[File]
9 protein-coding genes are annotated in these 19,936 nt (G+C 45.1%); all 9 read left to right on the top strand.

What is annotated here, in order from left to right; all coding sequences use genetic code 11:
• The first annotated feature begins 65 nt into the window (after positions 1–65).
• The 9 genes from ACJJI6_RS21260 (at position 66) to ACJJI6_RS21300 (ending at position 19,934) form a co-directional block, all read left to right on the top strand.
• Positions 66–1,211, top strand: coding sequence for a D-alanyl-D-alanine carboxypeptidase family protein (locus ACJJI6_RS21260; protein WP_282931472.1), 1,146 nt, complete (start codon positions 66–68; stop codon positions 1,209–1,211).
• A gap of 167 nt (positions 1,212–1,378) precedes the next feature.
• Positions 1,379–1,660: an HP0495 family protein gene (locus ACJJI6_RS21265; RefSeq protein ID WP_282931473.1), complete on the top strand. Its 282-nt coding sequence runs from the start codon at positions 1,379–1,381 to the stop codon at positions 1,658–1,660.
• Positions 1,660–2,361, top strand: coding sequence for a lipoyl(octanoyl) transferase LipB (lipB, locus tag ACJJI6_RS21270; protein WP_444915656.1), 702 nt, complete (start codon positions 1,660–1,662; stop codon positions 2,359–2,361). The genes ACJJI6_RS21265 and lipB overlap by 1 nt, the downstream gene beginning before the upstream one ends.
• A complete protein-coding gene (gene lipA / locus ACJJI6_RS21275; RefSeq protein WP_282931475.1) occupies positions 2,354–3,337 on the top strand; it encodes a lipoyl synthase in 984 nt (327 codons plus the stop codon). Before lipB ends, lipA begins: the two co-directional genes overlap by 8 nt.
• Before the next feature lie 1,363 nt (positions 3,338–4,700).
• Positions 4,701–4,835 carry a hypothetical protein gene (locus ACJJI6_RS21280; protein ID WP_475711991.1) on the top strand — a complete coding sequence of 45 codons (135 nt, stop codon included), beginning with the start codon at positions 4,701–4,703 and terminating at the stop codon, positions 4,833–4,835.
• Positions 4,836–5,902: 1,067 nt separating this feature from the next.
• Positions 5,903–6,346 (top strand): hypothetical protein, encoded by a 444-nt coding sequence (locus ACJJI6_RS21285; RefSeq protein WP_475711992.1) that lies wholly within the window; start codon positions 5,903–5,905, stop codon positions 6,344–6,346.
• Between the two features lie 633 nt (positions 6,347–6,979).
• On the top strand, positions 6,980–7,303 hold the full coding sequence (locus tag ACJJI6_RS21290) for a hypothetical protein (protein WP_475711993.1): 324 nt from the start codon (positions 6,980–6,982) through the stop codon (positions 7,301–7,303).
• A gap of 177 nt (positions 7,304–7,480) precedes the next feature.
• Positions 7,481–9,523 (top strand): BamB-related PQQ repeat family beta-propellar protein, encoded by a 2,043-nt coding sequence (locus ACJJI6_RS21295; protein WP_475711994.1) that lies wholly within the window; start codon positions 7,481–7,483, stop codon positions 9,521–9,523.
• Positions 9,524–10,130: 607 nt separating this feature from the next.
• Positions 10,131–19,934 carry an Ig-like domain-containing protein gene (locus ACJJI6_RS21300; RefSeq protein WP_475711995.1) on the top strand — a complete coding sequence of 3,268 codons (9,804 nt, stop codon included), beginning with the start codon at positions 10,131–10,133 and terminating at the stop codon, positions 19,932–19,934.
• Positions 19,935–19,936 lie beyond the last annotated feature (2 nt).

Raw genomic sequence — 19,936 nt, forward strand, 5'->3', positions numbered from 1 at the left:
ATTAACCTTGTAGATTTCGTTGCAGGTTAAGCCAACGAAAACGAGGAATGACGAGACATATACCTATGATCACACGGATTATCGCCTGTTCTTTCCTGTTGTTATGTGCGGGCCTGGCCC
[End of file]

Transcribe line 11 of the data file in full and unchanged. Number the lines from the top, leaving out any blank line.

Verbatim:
• Positions 4,701–4,835 carry a hypothetical protein gene (locus ACJJI6_RS21280; protein ID WP_475711991.1) on the top strand — a complete coding sequence of 45 codons (135 nt, stop codon included), beginning with the start codon at positions 4,701–4,703 and terminating at the stop codon, positions 4,833–4,835.